It’s disappointing to see that this year’s crop of Formula 1 cars are going to follow their predecessors in being comprehensively beaten by the ugly stick. That is, if the work of Lotus, the first team to show off its 2013 design, is anything to go by.
The Lotus-Renault E21, launched at the team’s base in Oxfordshire yesterday, retains the ungainly stepped ‘duck bill’ front-end treatment that most Formula 1 teams adopted for the first time last year.
To be fair, the Lotus doesn’t look too bad because it carries that striking and evocative black and gold livery, but a quick straw poll of the Autocar office failed to throw up anyone who actually likes the underlying design.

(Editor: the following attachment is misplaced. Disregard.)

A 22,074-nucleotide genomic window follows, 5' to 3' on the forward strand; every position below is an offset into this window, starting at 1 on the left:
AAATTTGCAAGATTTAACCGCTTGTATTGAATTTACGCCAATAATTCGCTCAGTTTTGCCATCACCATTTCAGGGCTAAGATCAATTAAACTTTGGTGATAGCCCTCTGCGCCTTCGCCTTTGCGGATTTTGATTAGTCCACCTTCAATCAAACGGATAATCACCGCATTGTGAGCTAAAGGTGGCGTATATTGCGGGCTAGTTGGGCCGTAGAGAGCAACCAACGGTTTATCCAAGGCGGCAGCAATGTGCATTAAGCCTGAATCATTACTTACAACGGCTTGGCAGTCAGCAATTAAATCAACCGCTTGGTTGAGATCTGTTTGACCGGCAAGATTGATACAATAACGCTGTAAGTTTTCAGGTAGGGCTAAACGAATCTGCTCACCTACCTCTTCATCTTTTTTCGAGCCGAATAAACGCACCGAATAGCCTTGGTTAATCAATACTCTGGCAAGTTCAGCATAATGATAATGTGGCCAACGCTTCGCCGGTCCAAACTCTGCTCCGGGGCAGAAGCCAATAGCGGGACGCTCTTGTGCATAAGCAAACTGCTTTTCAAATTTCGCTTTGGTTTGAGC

The nose itself is a necessary evil, due to rules that stipulate that the nose of the car must be no more than 550mm high, but the section behind it can be up to 625mm high. A rule change has been brought in this year to give teams the opportunity to add a ‘modesty panel’ to cover up the awkward step, but it seems unlikely that many teams will bother to adopt it because of fears that it could confer a small weight disadvantage.
And therein lies the rub. The stakes in Formula 1 have never been higher, and the teams in F1 have little choice but to interpret the technical regulations in the way that offers the most competitive advantage. If the design of a component could contribute to a tenth of a second improvement in lap time, aesthetic concerns go right out the window.